"Just a Bunch of Cells"?
I became pregnant for the first and
only time at the age of 22. I was a Senior in college and had just begun
studying for my comprehensive exams. The father, with whom I thought I was
desperately in love, was my boyfriend at the time. He was a medical student
(although he claimed to be a physician) and he had been through the abortion
experience before. His attitude toward abortion was very clinical, i.e. the
fetus was, prior to about the end of the first trimester, nothing more than a
collection of cellular tissue, with no more significance than a hang nail.
I seized on to this image of
the fetus as "Just a bunch of cells." (I had never had an opinion on
abortion and sometimes I even wonder whether I had allowed myself to become
pregnant just to force myself to develop an opinion.) This image of a fetus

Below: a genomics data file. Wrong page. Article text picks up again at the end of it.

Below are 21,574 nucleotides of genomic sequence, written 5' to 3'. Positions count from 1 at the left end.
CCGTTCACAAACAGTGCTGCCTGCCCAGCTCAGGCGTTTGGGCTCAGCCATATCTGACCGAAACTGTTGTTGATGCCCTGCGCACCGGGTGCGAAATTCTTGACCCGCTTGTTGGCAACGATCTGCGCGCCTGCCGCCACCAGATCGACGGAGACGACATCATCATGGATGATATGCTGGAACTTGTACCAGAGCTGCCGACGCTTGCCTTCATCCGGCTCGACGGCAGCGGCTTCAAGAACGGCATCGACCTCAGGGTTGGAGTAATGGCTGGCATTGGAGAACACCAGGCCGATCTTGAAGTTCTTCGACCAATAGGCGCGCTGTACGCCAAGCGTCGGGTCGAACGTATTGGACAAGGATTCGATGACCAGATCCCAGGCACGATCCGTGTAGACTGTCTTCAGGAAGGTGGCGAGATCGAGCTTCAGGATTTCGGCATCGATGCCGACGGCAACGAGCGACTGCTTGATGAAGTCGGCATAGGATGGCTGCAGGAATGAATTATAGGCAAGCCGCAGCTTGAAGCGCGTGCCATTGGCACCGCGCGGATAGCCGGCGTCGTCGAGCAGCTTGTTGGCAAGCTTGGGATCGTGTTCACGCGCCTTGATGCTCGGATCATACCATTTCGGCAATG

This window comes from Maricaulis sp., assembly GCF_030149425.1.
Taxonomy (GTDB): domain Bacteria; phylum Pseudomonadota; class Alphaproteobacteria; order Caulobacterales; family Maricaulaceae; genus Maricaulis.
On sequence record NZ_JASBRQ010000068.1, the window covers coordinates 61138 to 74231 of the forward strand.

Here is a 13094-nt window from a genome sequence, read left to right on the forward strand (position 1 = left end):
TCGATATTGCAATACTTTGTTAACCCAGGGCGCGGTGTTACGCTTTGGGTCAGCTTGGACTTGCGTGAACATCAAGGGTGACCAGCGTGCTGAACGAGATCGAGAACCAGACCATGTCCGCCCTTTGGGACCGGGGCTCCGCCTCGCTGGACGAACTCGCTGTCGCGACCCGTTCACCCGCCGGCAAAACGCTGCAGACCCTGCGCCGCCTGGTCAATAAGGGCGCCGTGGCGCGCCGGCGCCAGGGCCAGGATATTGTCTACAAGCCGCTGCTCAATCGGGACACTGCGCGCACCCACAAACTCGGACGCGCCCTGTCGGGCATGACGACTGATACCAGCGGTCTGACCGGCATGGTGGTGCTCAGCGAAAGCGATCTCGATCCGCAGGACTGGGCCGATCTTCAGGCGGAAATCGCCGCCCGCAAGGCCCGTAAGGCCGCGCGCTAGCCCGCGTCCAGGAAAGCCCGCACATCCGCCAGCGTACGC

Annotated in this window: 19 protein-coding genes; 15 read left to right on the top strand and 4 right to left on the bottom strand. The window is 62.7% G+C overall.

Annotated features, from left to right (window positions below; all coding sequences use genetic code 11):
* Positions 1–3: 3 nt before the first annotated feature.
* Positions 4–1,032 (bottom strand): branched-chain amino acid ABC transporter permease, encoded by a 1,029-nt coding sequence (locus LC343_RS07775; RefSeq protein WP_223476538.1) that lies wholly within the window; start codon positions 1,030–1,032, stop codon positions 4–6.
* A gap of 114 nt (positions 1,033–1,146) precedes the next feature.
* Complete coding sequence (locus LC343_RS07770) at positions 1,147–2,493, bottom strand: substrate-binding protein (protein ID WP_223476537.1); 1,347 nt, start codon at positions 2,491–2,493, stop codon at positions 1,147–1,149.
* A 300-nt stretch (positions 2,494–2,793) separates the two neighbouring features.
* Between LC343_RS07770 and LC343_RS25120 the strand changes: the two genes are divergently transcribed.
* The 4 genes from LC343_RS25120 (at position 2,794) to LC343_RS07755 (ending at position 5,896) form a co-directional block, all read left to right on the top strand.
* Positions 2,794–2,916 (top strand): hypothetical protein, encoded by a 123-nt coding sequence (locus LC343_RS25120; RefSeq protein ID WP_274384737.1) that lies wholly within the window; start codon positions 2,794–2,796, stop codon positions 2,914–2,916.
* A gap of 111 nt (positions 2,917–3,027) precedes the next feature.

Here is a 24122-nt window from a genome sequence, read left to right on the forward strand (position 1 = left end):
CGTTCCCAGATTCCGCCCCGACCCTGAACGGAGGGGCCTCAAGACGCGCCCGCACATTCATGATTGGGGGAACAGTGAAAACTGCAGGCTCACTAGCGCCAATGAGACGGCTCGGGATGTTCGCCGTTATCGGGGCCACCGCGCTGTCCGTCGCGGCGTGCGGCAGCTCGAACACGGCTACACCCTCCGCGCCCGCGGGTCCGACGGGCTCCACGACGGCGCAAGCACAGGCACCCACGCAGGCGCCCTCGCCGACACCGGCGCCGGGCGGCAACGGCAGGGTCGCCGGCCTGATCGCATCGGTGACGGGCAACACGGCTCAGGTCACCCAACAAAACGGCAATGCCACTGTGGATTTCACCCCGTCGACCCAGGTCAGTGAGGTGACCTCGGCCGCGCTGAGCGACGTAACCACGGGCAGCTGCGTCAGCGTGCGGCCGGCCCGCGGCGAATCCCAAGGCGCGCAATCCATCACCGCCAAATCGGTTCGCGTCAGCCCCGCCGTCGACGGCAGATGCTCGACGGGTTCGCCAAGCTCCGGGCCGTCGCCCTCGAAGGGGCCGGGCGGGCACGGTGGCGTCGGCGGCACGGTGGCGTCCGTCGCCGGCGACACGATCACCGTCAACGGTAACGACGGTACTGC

lends itself to the belief that the fetus is a mere tumor-like extension of
the mother which can be excised with a minimum of trauma in, and disruption
of, one's daily routine. I believed that this view was the "correct" view,
the scientific view. To an individual without a moral foundation, this
approach seemed perfectly reasonable and rational.
When I first announced to my
boyfriend that I was pregnant, his reaction was: "We'll take care of that.
No problem." I'll never forget it. I naively accepted this response, even
though deep down I was crushed because he didn't even ask me what I wanted
to do. I never pursued the subject further. Within 2 days of finding out I